In your first 90 days do something awesome. When you join a startup, because of its small size, you’re going to have a lot of eyes on you — particularly from people that can make decisions about your future. Find a way to impress them. Take ownership of a project or a sale or a product or a process improvement and dive in deep and make it great. Be transparent about what worked and what didn’t. You’ll find that failure is generally not frowned upon and learning is highly valued. Doing something awesome is not necessarily easy. It’s not going to come to you. Have zero expectation that someone is going to set you up for success. Go get it and make it happen.
Avoid playing politics. In larger companies, to get ahead you have to play the political game. This is much less true in startups. In a large successful company an employee can do nothing and play politics and the damage to the company is non-existent. The great employees aren’t playing this game and if you are you’ll stand out. People will pick up on it and you’ll get a reputation as someone that is political and it’ll be hard to shake. Get stuff done and be transparent about your success and learning. The downside of a startup is sometimes if one person doesn’t like you it can hold you back because there isn’t a defined system to move you forward. This is why you should avoid playing politics because it’s a quick way to get people that matter to not like you. The way to be liked is to produce results and share what you're learning.
Think short term and long term. This is one of the hardest things to do. It's not natural but it's necessary. The main thing that is going to get you ahead is your ability to produce short-term results and to be transparent about those results (and your learnings). You have to think short-term and show weekly if not daily progress. But you also want to have a longer-term point of view on your industry and where things are going. Your leadership team is getting paid to predict the future and that's hard to do. They will love the employee that can deliver short-term results but can also act as a thought partner in how the company should be thinking about longer-term strategy.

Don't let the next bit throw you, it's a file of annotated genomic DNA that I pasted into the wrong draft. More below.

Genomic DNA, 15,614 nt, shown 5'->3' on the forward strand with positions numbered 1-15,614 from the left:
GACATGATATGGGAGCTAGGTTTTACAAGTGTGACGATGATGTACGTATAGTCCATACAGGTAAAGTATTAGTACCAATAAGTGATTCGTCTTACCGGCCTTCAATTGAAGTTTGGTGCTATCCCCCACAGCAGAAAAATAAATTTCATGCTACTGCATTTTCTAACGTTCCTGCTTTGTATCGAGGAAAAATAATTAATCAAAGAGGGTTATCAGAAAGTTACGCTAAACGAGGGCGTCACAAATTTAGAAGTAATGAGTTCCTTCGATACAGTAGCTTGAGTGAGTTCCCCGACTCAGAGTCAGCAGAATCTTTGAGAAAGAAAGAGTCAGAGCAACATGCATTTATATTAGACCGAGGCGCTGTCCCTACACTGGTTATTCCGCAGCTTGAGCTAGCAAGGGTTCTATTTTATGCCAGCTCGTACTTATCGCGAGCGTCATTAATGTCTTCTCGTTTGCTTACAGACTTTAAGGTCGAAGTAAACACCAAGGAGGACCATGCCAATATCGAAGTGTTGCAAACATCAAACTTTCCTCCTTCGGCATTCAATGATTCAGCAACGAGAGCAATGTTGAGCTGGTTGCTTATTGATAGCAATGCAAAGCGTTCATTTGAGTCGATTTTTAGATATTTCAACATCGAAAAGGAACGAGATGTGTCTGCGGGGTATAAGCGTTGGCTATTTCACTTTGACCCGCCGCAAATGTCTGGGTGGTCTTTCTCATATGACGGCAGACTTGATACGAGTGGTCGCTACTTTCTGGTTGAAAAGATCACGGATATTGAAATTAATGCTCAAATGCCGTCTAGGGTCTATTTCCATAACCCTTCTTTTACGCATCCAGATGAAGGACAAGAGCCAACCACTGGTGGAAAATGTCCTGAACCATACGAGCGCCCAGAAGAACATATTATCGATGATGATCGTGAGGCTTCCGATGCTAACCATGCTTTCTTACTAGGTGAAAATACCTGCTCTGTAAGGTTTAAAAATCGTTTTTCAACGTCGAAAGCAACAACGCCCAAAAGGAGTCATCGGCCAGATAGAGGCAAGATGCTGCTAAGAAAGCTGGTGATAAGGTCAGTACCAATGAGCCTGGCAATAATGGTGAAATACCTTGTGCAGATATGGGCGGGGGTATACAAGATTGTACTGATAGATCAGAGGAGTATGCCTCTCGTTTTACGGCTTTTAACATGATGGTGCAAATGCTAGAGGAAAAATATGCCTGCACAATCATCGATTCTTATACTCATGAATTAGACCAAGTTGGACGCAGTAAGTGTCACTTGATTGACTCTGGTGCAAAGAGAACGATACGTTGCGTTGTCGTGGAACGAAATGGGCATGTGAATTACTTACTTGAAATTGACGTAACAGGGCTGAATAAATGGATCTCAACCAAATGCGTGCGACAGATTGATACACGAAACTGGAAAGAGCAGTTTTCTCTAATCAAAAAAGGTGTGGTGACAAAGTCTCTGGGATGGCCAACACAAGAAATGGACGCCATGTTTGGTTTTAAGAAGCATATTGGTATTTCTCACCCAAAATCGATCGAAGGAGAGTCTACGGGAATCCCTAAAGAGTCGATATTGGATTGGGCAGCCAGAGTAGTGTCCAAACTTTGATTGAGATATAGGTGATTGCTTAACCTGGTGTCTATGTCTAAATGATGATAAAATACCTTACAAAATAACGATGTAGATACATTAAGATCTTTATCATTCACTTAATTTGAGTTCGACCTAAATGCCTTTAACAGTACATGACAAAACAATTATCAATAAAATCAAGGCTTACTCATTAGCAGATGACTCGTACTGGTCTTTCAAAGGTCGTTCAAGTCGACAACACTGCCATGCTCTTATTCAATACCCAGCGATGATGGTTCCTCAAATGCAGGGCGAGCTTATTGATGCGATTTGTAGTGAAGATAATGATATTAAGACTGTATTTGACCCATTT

Make work a very big part of your life. There are times in our lives where we want to focus lots of attention on things outside of work. If you’re going through that time in your life then I’d encourage you not to join a startup. A startup’s cost of capital is generally extremely high. It costs the startup a lot of equity value to raise the capital needed to pay your salary. Because of that, there will be high expectations around your commitment and production. This is a crucial point. It’s simple math. It costs much more for a startup to employ you than it does a big company. And your impact is also greater. If you’re in a 30 person team your contribution, on average, is 1,000 times greater than the same person in a 30,000 person company. The startup is going to rely on you greatly. If you’re uncomfortable with that pressure you’re in the wrong company.
Be humble. It is enormously difficult to effectively operate in startup if you’re not humble. It almost can’t be done. The way you are doing things today is going to change dramatically because it’s not right. Your product isn’t right. Your pricing isn’t right. Your process isn’t right. Your go-to-market isn't right. You have to have a perpetual curiosity about what can be done better, the humility to recognize it can be done better and the willingness to go out and do it better. If you can’t check your ego and do this well you will fail.